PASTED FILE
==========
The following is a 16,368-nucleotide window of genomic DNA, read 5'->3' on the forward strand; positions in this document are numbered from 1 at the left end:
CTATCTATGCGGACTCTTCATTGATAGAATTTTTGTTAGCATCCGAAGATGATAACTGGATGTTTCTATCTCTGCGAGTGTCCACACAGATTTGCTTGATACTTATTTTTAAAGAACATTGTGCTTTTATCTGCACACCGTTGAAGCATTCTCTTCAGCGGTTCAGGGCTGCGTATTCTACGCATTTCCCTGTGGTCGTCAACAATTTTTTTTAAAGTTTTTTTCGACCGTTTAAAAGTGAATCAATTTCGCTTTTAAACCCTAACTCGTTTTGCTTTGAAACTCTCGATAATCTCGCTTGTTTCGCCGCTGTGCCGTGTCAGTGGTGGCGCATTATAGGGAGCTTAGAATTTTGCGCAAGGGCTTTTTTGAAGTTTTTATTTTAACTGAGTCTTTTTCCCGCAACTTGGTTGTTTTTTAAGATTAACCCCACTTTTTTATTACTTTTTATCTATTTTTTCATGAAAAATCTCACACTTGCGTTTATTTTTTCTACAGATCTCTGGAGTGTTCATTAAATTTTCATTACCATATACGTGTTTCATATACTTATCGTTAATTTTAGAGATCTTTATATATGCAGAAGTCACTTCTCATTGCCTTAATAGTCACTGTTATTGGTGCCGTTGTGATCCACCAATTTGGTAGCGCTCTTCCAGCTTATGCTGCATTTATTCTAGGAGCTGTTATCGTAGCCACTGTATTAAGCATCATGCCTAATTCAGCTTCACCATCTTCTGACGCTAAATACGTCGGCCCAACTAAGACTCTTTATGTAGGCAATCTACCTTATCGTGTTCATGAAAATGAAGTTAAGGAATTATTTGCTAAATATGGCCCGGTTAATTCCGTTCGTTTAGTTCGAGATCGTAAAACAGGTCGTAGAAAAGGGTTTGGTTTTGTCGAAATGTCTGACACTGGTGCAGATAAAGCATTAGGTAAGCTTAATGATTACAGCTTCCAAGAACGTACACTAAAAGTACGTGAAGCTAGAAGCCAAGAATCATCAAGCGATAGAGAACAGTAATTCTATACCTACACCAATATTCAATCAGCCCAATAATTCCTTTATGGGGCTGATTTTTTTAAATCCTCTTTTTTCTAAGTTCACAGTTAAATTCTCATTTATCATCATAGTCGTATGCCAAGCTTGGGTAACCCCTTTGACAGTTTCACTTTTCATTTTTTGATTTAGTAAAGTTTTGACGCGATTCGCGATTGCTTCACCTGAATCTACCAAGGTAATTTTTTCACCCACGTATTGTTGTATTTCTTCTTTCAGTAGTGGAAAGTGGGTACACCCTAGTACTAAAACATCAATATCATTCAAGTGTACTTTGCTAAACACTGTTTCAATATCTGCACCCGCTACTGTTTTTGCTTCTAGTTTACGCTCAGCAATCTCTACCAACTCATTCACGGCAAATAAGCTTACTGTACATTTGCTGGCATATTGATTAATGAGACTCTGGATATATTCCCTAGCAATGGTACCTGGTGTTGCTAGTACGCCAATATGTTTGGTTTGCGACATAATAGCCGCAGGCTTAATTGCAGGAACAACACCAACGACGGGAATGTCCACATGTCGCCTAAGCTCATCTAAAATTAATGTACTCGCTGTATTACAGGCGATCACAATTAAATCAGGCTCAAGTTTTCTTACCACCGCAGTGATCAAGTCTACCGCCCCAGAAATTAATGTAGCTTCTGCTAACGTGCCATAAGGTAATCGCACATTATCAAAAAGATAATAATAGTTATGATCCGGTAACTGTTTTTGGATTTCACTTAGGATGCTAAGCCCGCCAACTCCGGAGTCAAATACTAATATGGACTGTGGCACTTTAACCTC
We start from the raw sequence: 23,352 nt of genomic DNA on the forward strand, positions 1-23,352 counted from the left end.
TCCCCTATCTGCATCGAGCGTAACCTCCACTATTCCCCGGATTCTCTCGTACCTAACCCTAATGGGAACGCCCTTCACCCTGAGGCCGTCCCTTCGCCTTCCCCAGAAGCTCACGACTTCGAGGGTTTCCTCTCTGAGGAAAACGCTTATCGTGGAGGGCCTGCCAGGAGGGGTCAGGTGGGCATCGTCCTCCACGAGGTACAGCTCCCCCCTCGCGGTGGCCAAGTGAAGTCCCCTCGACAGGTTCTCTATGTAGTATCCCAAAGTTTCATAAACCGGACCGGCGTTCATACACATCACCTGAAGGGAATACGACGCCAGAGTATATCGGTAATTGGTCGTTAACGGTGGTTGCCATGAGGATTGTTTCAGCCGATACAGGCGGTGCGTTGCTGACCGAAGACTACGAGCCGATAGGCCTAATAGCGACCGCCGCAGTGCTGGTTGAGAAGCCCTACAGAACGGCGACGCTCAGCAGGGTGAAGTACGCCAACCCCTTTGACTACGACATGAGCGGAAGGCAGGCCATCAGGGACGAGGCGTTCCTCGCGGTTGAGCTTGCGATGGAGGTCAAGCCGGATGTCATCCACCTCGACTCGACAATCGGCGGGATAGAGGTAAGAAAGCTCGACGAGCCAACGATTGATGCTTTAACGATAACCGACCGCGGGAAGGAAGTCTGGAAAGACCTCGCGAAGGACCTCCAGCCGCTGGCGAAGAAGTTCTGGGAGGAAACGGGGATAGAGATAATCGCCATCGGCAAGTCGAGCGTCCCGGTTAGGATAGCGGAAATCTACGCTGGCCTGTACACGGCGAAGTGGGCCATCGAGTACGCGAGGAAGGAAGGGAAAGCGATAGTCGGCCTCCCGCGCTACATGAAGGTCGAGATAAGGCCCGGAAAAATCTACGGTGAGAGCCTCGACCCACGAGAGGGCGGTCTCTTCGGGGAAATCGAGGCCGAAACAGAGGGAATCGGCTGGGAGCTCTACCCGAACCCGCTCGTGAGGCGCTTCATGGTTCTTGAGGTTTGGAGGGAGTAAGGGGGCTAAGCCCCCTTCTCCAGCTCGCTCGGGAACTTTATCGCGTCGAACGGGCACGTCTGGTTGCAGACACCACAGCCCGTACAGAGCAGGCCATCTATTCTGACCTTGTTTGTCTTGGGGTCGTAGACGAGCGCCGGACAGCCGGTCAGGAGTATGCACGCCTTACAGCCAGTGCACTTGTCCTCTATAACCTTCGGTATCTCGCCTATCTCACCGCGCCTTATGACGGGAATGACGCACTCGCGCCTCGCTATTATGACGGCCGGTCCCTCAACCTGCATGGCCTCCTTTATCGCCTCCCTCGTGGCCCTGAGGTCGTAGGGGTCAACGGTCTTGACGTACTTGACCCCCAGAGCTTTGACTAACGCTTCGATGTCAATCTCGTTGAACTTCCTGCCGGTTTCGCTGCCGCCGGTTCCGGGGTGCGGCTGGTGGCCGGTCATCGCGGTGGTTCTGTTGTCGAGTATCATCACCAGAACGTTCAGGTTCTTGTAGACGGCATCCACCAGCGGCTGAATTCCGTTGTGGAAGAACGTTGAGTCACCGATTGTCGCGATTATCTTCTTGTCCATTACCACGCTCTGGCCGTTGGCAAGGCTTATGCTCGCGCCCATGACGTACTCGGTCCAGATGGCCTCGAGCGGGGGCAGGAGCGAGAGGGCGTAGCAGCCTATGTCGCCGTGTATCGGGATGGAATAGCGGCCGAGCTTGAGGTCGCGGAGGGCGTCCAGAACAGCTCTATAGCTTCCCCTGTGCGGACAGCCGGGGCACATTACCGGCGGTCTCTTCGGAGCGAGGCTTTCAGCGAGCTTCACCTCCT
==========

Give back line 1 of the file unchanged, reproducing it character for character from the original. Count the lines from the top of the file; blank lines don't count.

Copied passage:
The following is a 16,368-nucleotide window of genomic DNA, read 5'->3' on the forward strand; positions in this document are numbered from 1 at the left end: